DH setup 101

Correct bike setup for DH racing

Let’s face it, everyone is different. Different types of people and different types of bikes. But, there are particular ways we can set up our bikes to maximize the benefits of these highly evolved machines while traveling downhill at high speed.

The first thing you will notice about a bike used for DH is they are longer, stronger and have larger amounts of suspension travel than XC style mountain bikes.

One of the easiest things we can change on our bikes to make them more DH friendly, is the rider positioning. By this we mean, handlebar position, seat height and angle, brake lever reach and position, and if possible frame geometry can be adjusted to increase stability.

 

Handlebar position.

The most suitable position to run your handlebars is, to ensure the up-sweep of the bar is somewhere between horizontal to the ground through to rolled forward. In doing so, the sweep should be rolled upwards. This will ensure your arms remain slightly bent at all times and you’re encouraged to use your arms to absorb impacts. It also helps to keep your body low which improves your stability. Your handlebar height should be at a comfortable height but as you gain more experience it is beneficial to lower your handlebar height to lower you centre of gravity.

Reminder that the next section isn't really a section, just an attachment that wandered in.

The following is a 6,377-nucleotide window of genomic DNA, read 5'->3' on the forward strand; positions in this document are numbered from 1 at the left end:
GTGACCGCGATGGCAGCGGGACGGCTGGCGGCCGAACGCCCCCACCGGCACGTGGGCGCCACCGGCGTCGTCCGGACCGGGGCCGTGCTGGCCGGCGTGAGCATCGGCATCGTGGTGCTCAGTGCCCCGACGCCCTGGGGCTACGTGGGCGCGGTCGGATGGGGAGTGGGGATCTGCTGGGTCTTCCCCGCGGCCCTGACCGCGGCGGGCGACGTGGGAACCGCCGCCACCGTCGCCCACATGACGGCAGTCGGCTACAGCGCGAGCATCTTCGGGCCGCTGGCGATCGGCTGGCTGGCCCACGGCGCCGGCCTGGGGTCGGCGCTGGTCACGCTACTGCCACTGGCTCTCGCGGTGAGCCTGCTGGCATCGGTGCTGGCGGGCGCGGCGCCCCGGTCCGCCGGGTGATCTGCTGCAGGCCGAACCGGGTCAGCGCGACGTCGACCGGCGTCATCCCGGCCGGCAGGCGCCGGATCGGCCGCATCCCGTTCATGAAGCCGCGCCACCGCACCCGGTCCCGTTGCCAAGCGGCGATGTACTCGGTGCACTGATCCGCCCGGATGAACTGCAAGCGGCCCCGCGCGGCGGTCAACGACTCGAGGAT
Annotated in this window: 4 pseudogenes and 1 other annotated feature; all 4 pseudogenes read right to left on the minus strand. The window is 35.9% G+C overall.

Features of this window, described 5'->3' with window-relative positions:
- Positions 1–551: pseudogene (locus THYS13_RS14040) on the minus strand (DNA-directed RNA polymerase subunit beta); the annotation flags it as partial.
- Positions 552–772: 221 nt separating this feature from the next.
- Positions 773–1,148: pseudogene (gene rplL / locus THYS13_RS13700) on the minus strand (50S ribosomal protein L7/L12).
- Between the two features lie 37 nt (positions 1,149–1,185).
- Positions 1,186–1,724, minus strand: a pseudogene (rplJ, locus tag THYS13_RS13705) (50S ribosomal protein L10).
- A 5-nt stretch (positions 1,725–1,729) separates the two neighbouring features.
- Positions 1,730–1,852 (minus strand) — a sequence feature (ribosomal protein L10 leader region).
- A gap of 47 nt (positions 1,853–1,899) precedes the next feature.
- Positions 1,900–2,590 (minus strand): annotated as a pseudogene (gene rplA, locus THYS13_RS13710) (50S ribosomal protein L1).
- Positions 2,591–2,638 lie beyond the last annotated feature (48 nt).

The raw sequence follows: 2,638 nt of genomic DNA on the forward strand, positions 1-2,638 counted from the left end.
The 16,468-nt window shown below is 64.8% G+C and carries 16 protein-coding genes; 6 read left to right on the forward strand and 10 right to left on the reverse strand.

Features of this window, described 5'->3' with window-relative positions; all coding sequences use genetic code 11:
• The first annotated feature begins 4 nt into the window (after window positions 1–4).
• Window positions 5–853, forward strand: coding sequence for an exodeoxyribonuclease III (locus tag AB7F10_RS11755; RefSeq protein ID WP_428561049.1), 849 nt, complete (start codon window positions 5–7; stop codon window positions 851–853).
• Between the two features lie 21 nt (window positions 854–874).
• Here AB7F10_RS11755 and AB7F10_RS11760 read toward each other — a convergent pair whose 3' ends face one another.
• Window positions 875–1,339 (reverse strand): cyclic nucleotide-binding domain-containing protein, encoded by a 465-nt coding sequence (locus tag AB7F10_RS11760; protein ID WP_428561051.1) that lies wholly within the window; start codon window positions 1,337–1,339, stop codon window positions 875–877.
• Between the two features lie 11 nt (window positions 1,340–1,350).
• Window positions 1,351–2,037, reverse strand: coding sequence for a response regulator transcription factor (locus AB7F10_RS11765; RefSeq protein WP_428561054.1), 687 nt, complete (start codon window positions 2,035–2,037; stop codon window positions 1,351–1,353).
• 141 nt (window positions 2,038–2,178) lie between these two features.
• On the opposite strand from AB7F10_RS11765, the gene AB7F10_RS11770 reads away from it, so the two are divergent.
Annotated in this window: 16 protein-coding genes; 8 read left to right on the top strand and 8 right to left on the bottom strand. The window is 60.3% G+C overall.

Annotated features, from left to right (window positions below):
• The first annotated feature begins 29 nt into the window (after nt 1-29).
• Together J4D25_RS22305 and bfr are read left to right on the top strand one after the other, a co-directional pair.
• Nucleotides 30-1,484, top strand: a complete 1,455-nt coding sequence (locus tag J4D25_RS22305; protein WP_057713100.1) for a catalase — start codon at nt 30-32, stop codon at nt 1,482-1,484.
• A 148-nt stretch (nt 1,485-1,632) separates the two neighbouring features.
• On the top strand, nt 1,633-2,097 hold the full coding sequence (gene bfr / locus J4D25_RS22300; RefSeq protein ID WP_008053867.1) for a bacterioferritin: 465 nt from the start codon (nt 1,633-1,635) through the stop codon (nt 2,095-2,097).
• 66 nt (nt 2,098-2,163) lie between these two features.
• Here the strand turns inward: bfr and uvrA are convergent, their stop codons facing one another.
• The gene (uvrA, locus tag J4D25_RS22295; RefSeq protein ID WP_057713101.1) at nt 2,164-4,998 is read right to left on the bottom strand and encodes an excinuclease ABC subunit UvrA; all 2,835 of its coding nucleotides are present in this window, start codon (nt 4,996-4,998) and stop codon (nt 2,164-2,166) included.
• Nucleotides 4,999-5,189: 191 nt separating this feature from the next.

Seat height and angle.

In order for your body to be able to slide easily over the back of the seat in steeper sections, it is best to run your seat at a lower height. It is a personal comfort factor, but as a guide your seat should be set so when you are sitting on it, both feet should be able to comfortably touch the ground with flat feet. It should also be angled with the nose slightly upwards so you are encouraged to sit slightly behind the saddle.

Brake lever position.